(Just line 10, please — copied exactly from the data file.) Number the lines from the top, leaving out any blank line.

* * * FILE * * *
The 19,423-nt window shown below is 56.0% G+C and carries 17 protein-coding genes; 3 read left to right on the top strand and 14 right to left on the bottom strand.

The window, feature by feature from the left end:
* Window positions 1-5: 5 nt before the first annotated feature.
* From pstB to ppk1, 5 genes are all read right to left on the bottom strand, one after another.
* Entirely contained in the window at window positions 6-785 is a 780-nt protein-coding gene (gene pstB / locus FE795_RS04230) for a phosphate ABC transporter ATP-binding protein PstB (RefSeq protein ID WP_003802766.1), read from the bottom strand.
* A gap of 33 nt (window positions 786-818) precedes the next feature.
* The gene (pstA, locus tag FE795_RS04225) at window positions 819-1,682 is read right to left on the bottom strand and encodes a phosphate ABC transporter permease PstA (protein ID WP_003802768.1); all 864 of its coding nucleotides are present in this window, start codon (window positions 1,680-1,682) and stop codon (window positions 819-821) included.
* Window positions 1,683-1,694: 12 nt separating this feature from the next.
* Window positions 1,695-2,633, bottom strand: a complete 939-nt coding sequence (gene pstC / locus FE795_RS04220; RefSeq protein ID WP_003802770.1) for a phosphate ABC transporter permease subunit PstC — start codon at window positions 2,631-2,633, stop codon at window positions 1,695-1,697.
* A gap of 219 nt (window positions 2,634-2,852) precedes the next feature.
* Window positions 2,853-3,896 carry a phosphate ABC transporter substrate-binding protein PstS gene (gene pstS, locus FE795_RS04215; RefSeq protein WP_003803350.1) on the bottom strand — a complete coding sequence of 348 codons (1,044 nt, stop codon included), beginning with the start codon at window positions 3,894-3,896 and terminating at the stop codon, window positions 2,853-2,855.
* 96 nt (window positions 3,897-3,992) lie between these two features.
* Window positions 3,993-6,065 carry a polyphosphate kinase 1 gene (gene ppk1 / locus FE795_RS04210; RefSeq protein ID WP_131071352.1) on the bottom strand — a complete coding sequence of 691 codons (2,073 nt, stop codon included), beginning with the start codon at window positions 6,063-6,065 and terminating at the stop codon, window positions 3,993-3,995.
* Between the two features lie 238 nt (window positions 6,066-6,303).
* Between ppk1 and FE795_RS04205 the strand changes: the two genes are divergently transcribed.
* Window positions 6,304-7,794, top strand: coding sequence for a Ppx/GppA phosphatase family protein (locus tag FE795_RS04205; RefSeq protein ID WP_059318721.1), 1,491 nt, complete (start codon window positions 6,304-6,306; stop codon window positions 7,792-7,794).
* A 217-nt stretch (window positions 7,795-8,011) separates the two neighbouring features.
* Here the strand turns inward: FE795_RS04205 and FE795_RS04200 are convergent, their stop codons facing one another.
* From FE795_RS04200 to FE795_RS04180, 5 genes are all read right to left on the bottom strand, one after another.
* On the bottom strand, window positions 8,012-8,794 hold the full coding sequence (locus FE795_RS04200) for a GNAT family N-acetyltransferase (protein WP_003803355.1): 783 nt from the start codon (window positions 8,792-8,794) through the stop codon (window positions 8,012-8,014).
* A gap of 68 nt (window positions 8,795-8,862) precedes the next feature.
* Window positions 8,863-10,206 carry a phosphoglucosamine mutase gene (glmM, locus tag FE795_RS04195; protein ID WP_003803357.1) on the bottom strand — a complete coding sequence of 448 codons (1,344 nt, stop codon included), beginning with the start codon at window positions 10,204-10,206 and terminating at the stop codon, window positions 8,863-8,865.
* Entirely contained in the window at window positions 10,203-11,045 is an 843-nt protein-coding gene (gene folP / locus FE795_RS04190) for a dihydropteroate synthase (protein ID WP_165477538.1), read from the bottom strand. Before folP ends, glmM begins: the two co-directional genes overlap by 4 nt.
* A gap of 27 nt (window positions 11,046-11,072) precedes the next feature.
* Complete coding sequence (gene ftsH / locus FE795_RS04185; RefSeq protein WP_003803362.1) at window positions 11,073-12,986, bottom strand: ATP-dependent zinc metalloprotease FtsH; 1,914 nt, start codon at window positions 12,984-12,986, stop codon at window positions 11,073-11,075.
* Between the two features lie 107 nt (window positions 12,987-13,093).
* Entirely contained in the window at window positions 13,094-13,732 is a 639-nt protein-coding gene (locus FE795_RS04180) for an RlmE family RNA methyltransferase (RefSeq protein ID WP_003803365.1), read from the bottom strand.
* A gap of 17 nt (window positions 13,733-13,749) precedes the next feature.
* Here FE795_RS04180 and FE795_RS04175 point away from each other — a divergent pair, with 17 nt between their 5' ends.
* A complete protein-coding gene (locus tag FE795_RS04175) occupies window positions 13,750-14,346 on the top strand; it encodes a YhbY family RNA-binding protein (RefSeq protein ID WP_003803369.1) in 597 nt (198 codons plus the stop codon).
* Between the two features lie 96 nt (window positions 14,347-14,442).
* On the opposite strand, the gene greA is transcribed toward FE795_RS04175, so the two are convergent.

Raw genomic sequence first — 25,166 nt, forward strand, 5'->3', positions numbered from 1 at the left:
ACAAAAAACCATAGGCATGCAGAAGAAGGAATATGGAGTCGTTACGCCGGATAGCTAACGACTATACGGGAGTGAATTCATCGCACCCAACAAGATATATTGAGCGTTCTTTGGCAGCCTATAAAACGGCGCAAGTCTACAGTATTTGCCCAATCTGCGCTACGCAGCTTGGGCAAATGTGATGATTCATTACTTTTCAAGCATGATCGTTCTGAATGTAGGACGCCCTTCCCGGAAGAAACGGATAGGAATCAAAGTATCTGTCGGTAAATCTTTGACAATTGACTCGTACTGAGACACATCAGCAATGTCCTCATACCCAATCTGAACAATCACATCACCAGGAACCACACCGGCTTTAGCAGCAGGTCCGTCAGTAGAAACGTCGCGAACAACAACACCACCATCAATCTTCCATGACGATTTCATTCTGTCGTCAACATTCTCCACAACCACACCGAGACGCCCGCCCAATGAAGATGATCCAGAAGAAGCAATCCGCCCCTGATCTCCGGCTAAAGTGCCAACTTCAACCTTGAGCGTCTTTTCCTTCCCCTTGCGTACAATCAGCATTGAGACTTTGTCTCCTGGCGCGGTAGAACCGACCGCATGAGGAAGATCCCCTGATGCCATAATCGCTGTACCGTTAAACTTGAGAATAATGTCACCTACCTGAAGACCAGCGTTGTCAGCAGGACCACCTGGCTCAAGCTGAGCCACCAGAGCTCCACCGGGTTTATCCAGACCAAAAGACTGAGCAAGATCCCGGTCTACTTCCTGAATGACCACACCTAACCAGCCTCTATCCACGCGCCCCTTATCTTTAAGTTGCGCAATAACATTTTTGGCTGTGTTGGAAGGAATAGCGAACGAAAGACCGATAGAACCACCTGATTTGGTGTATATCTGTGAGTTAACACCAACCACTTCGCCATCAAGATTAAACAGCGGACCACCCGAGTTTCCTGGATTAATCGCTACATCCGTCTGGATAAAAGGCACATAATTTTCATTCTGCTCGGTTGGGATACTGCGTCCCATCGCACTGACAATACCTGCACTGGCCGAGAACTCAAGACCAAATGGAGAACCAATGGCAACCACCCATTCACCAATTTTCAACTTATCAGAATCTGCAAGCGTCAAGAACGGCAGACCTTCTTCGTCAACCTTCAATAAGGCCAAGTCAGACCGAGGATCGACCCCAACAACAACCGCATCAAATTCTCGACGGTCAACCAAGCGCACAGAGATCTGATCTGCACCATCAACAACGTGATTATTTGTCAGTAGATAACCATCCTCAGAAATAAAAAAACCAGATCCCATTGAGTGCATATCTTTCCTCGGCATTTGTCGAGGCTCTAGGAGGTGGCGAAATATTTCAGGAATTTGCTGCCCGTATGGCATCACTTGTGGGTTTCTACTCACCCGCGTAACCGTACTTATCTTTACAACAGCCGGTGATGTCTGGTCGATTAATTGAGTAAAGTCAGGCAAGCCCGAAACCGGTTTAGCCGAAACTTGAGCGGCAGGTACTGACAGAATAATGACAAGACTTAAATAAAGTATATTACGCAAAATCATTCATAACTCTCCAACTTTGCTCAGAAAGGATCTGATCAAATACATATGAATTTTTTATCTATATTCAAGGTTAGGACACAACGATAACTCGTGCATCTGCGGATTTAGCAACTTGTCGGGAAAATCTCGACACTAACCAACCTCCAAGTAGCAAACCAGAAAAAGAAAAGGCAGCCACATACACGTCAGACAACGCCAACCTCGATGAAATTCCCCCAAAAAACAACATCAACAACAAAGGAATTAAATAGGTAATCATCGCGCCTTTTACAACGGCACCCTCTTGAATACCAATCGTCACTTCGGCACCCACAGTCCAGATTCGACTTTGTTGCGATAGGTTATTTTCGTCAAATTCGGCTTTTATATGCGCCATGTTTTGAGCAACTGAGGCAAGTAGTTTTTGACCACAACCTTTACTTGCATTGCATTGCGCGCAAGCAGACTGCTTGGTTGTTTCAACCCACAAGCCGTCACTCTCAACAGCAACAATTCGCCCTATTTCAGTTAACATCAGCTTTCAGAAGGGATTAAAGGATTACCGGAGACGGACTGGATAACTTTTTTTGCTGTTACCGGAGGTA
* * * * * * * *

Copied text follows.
* A gap of 219 nt (window positions 2,634-2,852) precedes the next feature.